• Hardy congratulations are due New Zealand author Eleanor Catton, who at 28, has become the youngest writer ever to win the Man Booker Prize. She’s received that commendation for her new, 832-page novel The Luminaries, which I had seen but did not realize until yesterday is a work of crime fiction. “A murder mystery set in and around [the Kiwi township of] Hokitika in the gold rush year of 1866, the novel uses astrological star charts as an organizing principle, rotating 12 characters born under 12 different star signs through a complex 12-month schema, while eight other characters move in and out of phase with them,” the New Zealand Listener explained in a piece last summer. Blogger-journalist Craig Sisterson (who I was honored to dine with recently) contacted me on Tuesday to inform me of Catton’s Man Booker triumph and point me toward a post he’d written about the author in early 2012. Naturally, The Luminaries is now hard to find in bookstores, but I’ll be adding it to my near-future reading list. You can find out more about Catton and her work here and here.
• In Mystery Scene magazine’s blog, Oline Cogdill celebrates The Silence of the Lambs, Thomas Harris’ third and still best-known work, which was released a quarter of a century ago this month. “At the time,” she remarks, “this was a ground-breaking novel, setting a high bar for the serial killer novel. And 25 years later, Silence of the Lambs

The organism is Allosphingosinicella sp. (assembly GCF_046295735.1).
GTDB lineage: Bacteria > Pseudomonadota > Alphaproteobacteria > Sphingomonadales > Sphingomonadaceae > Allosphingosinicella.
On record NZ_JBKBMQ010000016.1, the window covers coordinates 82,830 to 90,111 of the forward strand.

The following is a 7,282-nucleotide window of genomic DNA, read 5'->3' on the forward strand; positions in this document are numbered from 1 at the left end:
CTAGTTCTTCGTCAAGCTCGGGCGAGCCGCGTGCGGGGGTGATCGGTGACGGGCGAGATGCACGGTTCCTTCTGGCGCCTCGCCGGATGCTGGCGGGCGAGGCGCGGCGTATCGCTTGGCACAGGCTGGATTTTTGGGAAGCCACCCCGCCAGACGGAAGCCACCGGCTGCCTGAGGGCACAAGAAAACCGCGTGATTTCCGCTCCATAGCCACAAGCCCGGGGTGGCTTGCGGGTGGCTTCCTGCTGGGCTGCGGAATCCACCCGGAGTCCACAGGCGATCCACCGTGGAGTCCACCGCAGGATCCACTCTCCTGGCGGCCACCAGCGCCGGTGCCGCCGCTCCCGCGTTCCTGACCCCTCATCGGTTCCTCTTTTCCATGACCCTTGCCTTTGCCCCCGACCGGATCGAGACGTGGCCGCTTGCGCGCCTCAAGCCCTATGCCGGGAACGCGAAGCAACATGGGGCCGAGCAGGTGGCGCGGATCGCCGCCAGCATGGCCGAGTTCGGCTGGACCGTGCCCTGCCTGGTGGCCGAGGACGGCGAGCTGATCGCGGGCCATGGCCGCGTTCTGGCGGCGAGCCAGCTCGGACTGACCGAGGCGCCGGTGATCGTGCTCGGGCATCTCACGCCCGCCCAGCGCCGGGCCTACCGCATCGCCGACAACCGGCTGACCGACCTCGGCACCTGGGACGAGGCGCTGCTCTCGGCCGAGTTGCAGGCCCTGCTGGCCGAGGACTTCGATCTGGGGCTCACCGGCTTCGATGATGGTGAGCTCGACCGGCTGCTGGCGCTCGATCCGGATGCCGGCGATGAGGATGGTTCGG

still is the standard for the serial killer novel.”
• Critic Peter Guttridge reports, in a post for Shotsmag Confidential, on Walter Mosley’s recent visit to England’s Durham Book Festival, during which the author talked about resurrecting his character Easy Rawlins in Little Green.
• Dashiell Hammett--way out of his element.
• The Double O Section blog laments the failure of a 1973 CBS-TV pilot, Call to Danger, that “would have seen Peter Graves follow up his successful run on Mission: Impossible with another spy series. Had the show gone to series, it would have once again seen Graves as a team leader recruiting citizens to spy week after week.” Pseudonymous blogger Tanner offers the opening title sequence from that pilot film, and then says, “tell me this wouldn’t have been the best show ever. No! You’re wrong. It clearly would have been.” You can read all of Tanner’s post here. And I offered a bit more information about Call
to Danger in my 2010 obituary of actor Graves.
• Finally, I mentioned a few days ago that James “Demon Dog” Ellroy is returning to the 1940s with four
crime novels, beginning with Perfidia, which is to be released in the fall of 2014. Now, British crime-fiction scholar Steven Powell (Conversations with James Ellroy) brings us a few details--from the author himself--about his tale’s plot. In this
post, Powell also recalls the start of Ellroy’s authorial career.